Female Firsts: Meet World-Renowned Photographer Carol Beckwith

In honor of Women's History Month, celebrate the achievements of women around the globe and throughout history with us. From the pages of The Explorers Journal, we're spotlighting four women who broke boundaries in exploration, research, and science. This week, meet the world-renowned photographer, Carol Beckwith.

March 17, 2021

Carol Beckwith is an author, photojournalist, artist, and champion of cultural diversity. She has produced 17 books, hundreds of magazine articles, and several award-winning films documenting indigenous African cultures in collaboration with Angela Fisher. The team is currently working on a new documentary film about their 45 years in the field and planning expeditions to nine more African countries. Beckwith and Fisher have amassed a remarkable archive of more than 500,000 images, 1,000 hours of video, 200 illustrated journals, and five major traveling exhibits; and they are searching for an institution to house this treasure trove.

Check out this excerpted story from Beckwith's extraordinary fieldwork in southwestern Ethiopia.

We had traveled by mule train up and over 10,000-foot mountains to find the Surma people in southwest Ethiopia. We'd spent six extraordinary weeks living with them, immersing ourselves in their lifestyle, recording all their ceremonies---from birth to death.

Gathering at the riverbank, Surma girls express their affection for one another by painting each other’s faces with intricate patterns. Each day during the courtship season they return to the chalk banks to create new designs. Using a mixture of chalk and water from the riverbank for the initial design, they then highlight the patterns with red ocher paint made from pulverized rock containing iron ore. Their innovative face and body patterns are designed to attract the opposite sex.

Surma Children Painting on the River Bank, Ethiopia

Gathering at the riverbank, Surma girls express their affection for one another by painting each other’s faces with intricate patterns. Each day during the courtship season they return to the chalk banks to create new designs. Using a mixture of chalk and water from the riverbank for the initial design, they then highlight the patterns with red ocher paint made from pulverized rock containing iron ore. Their innovative face and body patterns are designed to attract the opposite sex.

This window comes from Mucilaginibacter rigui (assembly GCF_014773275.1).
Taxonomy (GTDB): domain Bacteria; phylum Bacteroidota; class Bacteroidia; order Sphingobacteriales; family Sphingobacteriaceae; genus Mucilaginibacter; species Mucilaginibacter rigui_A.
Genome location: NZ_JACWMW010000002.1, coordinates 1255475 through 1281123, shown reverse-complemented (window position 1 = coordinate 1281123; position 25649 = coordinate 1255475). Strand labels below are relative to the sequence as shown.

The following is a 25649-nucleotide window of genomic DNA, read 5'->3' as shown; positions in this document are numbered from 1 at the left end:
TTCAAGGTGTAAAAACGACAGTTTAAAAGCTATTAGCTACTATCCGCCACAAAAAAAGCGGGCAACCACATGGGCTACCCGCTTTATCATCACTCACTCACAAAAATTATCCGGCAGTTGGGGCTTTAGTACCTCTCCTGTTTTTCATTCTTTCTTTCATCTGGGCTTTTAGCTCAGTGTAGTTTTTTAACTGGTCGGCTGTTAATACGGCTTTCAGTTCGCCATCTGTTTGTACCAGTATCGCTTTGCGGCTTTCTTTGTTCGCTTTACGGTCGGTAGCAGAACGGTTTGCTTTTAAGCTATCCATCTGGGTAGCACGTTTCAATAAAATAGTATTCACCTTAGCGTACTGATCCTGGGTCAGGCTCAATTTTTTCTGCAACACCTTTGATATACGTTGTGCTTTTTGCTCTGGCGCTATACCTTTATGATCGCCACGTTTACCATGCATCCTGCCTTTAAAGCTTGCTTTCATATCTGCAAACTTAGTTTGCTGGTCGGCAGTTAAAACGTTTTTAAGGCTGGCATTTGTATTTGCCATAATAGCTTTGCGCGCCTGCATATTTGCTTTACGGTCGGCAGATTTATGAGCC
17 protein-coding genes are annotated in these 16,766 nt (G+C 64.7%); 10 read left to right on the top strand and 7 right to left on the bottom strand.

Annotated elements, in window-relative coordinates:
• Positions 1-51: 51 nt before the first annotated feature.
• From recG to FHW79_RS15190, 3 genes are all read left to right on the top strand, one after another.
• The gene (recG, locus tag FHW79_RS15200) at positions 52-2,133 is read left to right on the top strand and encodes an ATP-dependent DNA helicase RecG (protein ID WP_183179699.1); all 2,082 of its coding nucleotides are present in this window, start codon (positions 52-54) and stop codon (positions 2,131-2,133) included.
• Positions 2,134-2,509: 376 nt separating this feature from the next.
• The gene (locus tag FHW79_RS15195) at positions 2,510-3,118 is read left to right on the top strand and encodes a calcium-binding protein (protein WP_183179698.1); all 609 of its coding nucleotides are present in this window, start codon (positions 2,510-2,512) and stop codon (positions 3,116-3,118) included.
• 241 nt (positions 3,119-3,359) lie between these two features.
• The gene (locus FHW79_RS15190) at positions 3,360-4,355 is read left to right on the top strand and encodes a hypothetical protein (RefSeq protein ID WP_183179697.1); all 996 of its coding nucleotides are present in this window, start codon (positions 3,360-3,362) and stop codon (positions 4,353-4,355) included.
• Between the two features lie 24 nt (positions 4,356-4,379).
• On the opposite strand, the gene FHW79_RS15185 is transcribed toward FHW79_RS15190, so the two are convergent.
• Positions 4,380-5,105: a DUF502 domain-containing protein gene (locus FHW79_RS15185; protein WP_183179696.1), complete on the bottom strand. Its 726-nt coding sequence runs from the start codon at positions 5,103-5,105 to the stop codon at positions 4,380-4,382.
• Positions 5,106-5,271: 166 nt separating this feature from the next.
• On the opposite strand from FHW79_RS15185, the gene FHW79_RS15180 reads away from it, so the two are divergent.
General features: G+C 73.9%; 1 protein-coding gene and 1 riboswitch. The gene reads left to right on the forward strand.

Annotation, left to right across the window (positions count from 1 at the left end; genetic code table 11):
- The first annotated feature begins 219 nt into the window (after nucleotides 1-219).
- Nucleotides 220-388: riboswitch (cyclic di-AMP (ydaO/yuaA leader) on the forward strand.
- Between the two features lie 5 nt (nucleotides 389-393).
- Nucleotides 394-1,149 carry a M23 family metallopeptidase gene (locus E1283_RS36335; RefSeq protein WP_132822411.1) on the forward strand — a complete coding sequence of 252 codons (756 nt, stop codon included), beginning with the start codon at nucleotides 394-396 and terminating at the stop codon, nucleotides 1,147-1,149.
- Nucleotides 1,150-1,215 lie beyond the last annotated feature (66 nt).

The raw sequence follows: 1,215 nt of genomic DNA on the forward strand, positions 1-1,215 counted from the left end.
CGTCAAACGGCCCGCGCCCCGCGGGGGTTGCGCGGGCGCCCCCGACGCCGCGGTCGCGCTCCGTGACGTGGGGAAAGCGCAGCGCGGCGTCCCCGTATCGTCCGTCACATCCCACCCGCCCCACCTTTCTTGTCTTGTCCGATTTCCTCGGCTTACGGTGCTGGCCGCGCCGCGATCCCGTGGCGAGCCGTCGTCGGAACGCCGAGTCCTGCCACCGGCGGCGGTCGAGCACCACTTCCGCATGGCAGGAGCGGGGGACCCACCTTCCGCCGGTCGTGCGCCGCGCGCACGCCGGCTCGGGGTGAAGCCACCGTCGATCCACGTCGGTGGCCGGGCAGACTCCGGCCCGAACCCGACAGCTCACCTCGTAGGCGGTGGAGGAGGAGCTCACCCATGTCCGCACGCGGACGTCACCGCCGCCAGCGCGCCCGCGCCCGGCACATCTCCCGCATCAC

Gathering at the riverbank, Surma girls express their affection for one another by painting each other’s faces with intricate patterns. Each day during the courtship season they return to the chalk banks to create new designs. Using a mixture of chalk and water from the riverbank for the initial design, they then highlight the patterns with red ocher paint made from pulverized rock containing iron ore. Their innovative face and body patterns are designed to attract the opposite sex.

We sat with the village chief, met his wives and children, and were renamed and re-dressed to fit in. We came with respect and without Western 'baggage'; we let the women press our hair and draw scarification on our faces; and they shared their stories and invited us to their ceremonies that had never been recorded. But the night before we were scheduled to leave, we learned that our mule train was going to be ambushed, and that we would not be allowed to get out of the region alive.

The Surma have a totally egalitarian system; and we had included only three villages in our project, leaving out about 14,000 other people. Those left out were deeply disturbed and planned retribution. Our guide, Zoga, came up with a creative solution. We had a giant goat roast and invited all the Surma chiefs from all the villages to join us for this final celebration. It was a fantastic event.

Surma Stick Fight.

Surma Stick Fight.

At the end of the afternoon Zoga asked the chiefs if they would accompany us on our journey out of Surmaland, explaining that we would like to leave at 3:00 a.m. on a very dark night, and be out of Surmaland by sunrise. They were thrilled with the day of celebration and agreed to honor us by participating. We left as planned; with a chief placed between each mule in our long procession.

When the sun came up, we looked up into the trees and saw Surma warriors with their Kalashnikov rifles pointed at us. But when they saw such an honorable procession that included their chiefs, they put down their rifles and allowed us to pass. We left Surmaland, and we're here to tell the tale today.

In celebration of the Club's 40th anniversary year of female membership, this article is part of a series of short stories from four of the "first women of The Explorers Club," offering rare behind-the-scenes glimpses of their can-do spirit. The series is comprised of extracted interviews conducted in late 2020 for the film, Pathfinders, which premieres Tuesday March 30th at 7pm through The Explorers Club.

The Explorers Club

The Explorers Club, a non-profit world leader in exploration. Since its inception in 1904, members of the Club have traversed the earth, the seas, the skies, and even the moon, on expeditions of exploration.

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